Pilgrims to the Isles of Penance: Orchid Gathering in the East

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J. Long, 1911 - Asia - 320 pages
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Page 226 - FLOWER in the crannied wall, I pluck you out of the crannies, I hold you here, root and all, in my hand, Little flower — but if I could understand What you are, root and all, and all in all, I should know what God and man is.
Page 72 - And Nature, the old nurse, took The child upon her knee, Saying: "Here is a story-book Thy Father has written for thee." "Come, wander with me," she said, "Into regions yet untrod; And read what is still unread In the manuscripts of God.
Page 284 - To say the truth, I had conceived a few scruples with relation to the distributive justice of princes upon those occasions. For instance, a crew of pirates are driven by a storm they know not whither ; at length a boy discovers land from the topmast ; they go on shore to rob and plunder ; they see...
Page 289 - God Almighty first planted a garden; and, indeed, it is the purest of human pleasures; it is the greatest refreshment to the spirits of man...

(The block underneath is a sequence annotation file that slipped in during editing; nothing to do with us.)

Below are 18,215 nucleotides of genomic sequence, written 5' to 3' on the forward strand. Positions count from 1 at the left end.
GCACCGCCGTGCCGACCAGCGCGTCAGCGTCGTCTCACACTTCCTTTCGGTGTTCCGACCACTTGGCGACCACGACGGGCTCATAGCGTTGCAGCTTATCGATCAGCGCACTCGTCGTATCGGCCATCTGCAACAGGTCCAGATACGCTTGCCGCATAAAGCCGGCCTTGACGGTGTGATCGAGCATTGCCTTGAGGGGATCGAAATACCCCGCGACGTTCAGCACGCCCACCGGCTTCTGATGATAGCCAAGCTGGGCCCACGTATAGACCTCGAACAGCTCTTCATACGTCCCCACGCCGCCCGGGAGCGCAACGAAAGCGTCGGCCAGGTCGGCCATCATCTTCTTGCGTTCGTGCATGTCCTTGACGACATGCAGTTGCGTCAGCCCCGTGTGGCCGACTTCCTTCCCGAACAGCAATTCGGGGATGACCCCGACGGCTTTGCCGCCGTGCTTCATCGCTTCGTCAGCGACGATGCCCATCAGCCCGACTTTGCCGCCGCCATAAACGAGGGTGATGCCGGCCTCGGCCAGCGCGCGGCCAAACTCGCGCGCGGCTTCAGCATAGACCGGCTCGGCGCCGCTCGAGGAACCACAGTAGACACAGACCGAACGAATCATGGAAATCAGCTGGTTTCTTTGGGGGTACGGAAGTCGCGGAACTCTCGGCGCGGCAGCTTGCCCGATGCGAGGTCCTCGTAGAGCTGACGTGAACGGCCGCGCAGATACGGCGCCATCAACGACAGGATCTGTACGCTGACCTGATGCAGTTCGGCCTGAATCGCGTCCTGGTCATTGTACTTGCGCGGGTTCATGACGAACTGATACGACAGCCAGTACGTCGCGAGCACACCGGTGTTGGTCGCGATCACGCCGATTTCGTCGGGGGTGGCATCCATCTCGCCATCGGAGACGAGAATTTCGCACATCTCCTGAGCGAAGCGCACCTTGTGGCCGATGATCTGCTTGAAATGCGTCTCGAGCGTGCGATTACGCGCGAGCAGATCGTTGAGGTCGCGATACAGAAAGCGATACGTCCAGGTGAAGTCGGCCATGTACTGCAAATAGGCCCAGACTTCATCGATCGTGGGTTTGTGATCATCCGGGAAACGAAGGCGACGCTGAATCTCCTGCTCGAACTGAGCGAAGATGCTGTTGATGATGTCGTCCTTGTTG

Page 261 - Fade far away, dissolve, and quite forget What thou among the leaves hast never known, The weariness, the fever, and the fret Here, where men sit and hear each other groan...
Page 294 - And therefore as a stranger give it welcome. There are more things in heaven and earth, Horatio, Than are dreamt of in your philosophy.
Page 99 - IF I have faltered more or less In my great task of happiness; If I have moved among my race And shown no glorious morning face; If beams from happy human eyes Have moved me not; if morning skies, Books, and my food, and summer rain Knocked on my sullen heart in vain: — Lord, Thy most pointed pleasure take And stab my spirit broad awake...
Page 138 - There is a pleasure in the pathless woods, There is a rapture on the lonely shore. There is society where none intrudes, By the deep sea, and music in its roar; I love not man the less, but nature more...
Page 28 - O friend, my bosom said, Through thee alone the sky is arched, Through thee the rose is red, All things through thee take nobler form And look beyond the earth, The mill-round of our fate appears A sun-path in thy worth. Me too thy nobleness has taught To master my despair; The fountains of my hidden life Are through thy friendship fair.
Page 284 - Ships are sent with the first opportunity; the? natives driven out or destroyed; their princes tortured to discover their gold ; a free licence given to all acts of inhumanity and lust, the earth reeking with the blood of its inhabitants: and this execrable crew of butchers, employed in so pious an expedition, is a modern colony, sent to convert and civilise an idolatrous and barbarous people...

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